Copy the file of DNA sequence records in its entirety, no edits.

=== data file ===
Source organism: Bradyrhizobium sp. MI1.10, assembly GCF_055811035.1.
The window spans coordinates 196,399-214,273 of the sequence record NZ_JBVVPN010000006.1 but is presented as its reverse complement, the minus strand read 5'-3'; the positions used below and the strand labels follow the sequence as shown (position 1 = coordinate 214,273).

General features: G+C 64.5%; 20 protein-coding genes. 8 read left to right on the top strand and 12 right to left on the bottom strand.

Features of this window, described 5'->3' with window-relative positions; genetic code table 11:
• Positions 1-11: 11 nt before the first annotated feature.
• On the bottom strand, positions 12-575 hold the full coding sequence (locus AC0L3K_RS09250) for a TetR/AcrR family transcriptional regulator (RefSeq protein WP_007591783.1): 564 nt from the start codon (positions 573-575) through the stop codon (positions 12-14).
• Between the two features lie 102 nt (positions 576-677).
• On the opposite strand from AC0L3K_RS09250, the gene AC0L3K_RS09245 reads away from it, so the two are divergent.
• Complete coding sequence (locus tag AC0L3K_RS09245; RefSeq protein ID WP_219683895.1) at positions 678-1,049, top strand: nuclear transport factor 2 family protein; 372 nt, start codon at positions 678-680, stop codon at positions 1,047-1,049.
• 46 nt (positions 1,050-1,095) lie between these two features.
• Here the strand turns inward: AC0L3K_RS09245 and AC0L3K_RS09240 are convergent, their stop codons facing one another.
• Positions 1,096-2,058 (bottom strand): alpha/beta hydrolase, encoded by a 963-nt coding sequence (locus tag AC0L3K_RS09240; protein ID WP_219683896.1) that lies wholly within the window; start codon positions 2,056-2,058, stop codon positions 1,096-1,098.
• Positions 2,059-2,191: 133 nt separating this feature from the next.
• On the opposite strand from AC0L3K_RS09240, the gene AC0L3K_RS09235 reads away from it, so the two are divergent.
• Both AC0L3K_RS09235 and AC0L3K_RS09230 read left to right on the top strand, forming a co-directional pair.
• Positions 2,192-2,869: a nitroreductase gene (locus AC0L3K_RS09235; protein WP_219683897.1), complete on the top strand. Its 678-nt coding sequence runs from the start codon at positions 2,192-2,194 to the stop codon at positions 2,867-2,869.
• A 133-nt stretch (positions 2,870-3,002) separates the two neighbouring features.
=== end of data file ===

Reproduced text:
Source organism: Bradyrhizobium sp. MI1.10, assembly GCF_055811035.1.
The window spans coordinates 196,399-214,273 of the sequence record NZ_JBVVPN010000006.1 but is presented as its reverse complement, the minus strand read 5'-3'; the positions used below and the strand labels follow the sequence as shown (position 1 = coordinate 214,273).

General features: G+C 64.5%; 20 protein-coding genes. 8 read left to right on the top strand and 12 right to left on the bottom strand.

Features of this window, described 5'->3' with window-relative positions; genetic code table 11:
• Positions 1-11: 11 nt before the first annotated feature.
• On the bottom strand, positions 12-575 hold the full coding sequence (locus AC0L3K_RS09250) for a TetR/AcrR family transcriptional regulator (RefSeq protein WP_007591783.1): 564 nt from the start codon (positions 573-575) through the stop codon (positions 12-14).
• Between the two features lie 102 nt (positions 576-677).
• On the opposite strand from AC0L3K_RS09250, the gene AC0L3K_RS09245 reads away from it, so the two are divergent.
• Complete coding sequence (locus tag AC0L3K_RS09245; RefSeq protein ID WP_219683895.1) at positions 678-1,049, top strand: nuclear transport factor 2 family protein; 372 nt, start codon at positions 678-680, stop codon at positions 1,047-1,049.
• 46 nt (positions 1,050-1,095) lie between these two features.
• Here the strand turns inward: AC0L3K_RS09245 and AC0L3K_RS09240 are convergent, their stop codons facing one another.
• Positions 1,096-2,058 (bottom strand): alpha/beta hydrolase, encoded by a 963-nt coding sequence (locus tag AC0L3K_RS09240; protein ID WP_219683896.1) that lies wholly within the window; start codon positions 2,056-2,058, stop codon positions 1,096-1,098.
• Positions 2,059-2,191: 133 nt separating this feature from the next.
• On the opposite strand from AC0L3K_RS09240, the gene AC0L3K_RS09235 reads away from it, so the two are divergent.
• Both AC0L3K_RS09235 and AC0L3K_RS09230 read left to right on the top strand, forming a co-directional pair.
• Positions 2,192-2,869: a nitroreductase gene (locus AC0L3K_RS09235; protein WP_219683897.1), complete on the top strand. Its 678-nt coding sequence runs from the start codon at positions 2,192-2,194 to the stop codon at positions 2,867-2,869.
• A 133-nt stretch (positions 2,870-3,002) separates the two neighbouring features.